Attitudes towards American Indians shown in Chapter 18
Chapter 18- The Tall Indian
-Description of the American Indians as shown in Chapter 18
"Thin, brown and bare". "Sat up straight", "black eyes glittered". " The Indians' faces were like the red brown wood that Pa had carved to make a bracket". "Bare chest", "wore fringed leather leggings".
"They had not heard a sound", "went away without a sound"
"Dirty, scowling and mean"
Always seem to be calm, no sudden movements, quiet, no emotions shown
-Attitudes towards them
"Jack hated Indians". " He stood stiff, his back bristled and all his teeth showed".
Ma- " I declare, Indians are getting so thick around here that I can't look up without seeing one"
"Laura felt Ma's heart beating"
Pa- "That Indian was perfectly friendly". " I wished I had picked up on some of that lingo
Laura and Mary remain close to each other and were curious about the Indians, especially Laura, " They couldn't take their eyes from that Indian".
Differences between the first tall Indian and the other two later in the chapter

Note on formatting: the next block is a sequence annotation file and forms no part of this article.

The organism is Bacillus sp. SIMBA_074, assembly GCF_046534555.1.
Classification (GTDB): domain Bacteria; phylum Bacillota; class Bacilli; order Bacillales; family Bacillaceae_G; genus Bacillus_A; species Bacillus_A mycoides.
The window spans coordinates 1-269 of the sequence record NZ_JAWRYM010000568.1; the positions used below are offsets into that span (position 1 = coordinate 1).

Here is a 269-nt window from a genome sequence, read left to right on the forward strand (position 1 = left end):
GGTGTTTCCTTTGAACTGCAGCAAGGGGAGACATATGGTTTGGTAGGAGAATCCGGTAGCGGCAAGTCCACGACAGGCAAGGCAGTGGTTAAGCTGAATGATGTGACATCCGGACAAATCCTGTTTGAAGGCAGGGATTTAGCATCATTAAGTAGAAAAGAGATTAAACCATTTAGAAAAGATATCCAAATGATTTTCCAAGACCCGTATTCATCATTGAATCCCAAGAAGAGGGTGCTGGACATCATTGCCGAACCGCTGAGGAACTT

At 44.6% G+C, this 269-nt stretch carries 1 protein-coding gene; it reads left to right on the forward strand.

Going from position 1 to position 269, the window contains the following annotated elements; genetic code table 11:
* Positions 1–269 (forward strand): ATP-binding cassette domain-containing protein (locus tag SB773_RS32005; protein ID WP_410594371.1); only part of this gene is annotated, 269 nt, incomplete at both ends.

Pa present for with the first but not the latter
Jack chained up after first occasion
First Indian did not steal anything, seemingly expected something- "came in and squatted down by the fire"
"Well it's his path. An Indian trail, long before we came". Pa very sympathetic, perhaps too much
"The government is going to move these Indians farther west, anytime now"
Michelle McClellan, Historian- "Some of the characters express views that are profoundly racist toward American Indians, especially Ma, Laura's mother. Importantly though, Laura's father, Pa, disagrees with his wife and offers an alternative view, insisting that Indians should be judged as individuals and that they often have skills and knowledge that whites lack."
They take the Indian's land without permission, they are presented as good and the Indians bad.
Descriptions of them, savages, wild